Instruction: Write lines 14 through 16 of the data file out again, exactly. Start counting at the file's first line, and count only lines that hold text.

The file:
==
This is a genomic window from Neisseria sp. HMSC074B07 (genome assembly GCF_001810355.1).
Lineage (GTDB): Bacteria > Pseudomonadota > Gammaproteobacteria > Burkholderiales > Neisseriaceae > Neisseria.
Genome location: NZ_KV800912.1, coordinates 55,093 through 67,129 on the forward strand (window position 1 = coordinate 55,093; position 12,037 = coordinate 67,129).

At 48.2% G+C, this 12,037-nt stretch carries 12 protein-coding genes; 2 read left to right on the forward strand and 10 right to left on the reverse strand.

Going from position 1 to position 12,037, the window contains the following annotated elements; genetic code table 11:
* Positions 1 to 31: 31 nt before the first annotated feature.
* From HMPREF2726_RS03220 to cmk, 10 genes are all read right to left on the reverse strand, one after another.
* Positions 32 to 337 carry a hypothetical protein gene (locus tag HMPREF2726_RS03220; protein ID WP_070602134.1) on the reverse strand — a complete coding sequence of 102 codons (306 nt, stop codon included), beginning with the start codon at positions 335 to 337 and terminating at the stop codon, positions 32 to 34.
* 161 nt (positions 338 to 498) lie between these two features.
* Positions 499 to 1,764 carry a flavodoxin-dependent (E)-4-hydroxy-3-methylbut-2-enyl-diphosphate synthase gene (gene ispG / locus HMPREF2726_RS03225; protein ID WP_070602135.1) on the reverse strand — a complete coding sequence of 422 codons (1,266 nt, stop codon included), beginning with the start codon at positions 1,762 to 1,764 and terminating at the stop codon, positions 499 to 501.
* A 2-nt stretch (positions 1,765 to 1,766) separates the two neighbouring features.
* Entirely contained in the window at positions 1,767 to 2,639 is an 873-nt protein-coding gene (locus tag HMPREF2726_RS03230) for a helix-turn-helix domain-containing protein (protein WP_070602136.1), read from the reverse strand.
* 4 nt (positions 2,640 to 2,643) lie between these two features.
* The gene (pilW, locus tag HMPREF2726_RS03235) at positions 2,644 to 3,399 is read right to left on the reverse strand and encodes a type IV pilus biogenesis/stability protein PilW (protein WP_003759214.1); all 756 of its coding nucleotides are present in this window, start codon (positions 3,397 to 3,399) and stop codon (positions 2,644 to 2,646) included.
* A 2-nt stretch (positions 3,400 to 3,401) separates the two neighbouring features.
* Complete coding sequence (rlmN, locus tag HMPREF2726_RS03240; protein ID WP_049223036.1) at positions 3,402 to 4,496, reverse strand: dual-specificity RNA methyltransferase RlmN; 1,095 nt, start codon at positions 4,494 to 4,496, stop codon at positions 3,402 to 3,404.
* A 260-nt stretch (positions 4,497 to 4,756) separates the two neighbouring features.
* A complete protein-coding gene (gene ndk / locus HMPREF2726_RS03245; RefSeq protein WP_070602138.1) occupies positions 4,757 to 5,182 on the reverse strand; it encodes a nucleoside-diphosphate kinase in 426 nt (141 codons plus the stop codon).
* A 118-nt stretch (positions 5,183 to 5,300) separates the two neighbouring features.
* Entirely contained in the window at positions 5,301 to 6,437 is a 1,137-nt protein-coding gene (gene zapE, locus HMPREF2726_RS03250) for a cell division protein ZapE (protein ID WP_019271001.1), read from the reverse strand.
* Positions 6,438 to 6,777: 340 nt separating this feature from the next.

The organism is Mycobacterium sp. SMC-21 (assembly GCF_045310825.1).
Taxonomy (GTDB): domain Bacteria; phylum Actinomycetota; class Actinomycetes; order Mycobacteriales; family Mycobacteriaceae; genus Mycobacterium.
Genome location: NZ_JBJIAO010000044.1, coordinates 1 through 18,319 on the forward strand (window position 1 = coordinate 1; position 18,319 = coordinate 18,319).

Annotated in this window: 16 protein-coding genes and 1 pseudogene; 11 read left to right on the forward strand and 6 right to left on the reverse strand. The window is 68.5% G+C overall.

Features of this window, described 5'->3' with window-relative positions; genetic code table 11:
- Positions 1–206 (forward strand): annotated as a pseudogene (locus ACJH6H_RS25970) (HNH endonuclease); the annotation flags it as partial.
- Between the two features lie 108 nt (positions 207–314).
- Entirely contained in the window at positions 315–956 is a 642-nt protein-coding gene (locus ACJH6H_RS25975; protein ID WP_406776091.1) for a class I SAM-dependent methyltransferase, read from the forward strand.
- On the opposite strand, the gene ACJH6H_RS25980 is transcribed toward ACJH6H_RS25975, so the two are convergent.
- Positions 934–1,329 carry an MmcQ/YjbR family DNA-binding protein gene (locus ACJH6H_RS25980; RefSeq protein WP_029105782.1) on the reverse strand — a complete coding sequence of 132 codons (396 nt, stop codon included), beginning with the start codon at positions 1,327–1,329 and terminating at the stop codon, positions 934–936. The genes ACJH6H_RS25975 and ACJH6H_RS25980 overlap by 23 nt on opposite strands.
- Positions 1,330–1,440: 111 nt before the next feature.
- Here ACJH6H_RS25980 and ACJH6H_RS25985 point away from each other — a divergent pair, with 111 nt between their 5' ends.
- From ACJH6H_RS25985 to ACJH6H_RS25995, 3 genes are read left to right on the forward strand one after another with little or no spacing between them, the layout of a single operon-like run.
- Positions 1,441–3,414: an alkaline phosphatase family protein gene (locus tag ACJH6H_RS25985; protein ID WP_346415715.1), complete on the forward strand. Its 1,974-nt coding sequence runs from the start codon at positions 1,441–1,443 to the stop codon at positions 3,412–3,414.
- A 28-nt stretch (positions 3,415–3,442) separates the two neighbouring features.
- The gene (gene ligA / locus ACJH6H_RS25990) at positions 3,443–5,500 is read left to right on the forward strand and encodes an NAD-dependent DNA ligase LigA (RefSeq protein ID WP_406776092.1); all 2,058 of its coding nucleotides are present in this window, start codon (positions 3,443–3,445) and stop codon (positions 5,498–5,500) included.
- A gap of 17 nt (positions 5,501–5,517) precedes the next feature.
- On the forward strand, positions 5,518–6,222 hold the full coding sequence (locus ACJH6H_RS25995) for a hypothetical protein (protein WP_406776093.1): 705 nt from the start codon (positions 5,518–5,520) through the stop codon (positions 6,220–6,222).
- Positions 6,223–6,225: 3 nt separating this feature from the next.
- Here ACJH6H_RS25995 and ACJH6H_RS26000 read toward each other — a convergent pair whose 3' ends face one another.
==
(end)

* The gene (pilW, locus tag HMPREF2726_RS03235) at positions 2,644 to 3,399 is read right to left on the reverse strand and encodes a type IV pilus biogenesis/stability protein PilW (protein WP_003759214.1); all 756 of its coding nucleotides are present in this window, start codon (positions 3,397 to 3,399) and stop codon (positions 2,644 to 2,646) included.
* A 2-nt stretch (positions 3,400 to 3,401) separates the two neighbouring features.
* Complete coding sequence (rlmN, locus tag HMPREF2726_RS03240; protein ID WP_049223036.1) at positions 3,402 to 4,496, reverse strand: dual-specificity RNA methyltransferase RlmN; 1,095 nt, start codon at positions 4,494 to 4,496, stop codon at positions 3,402 to 3,404.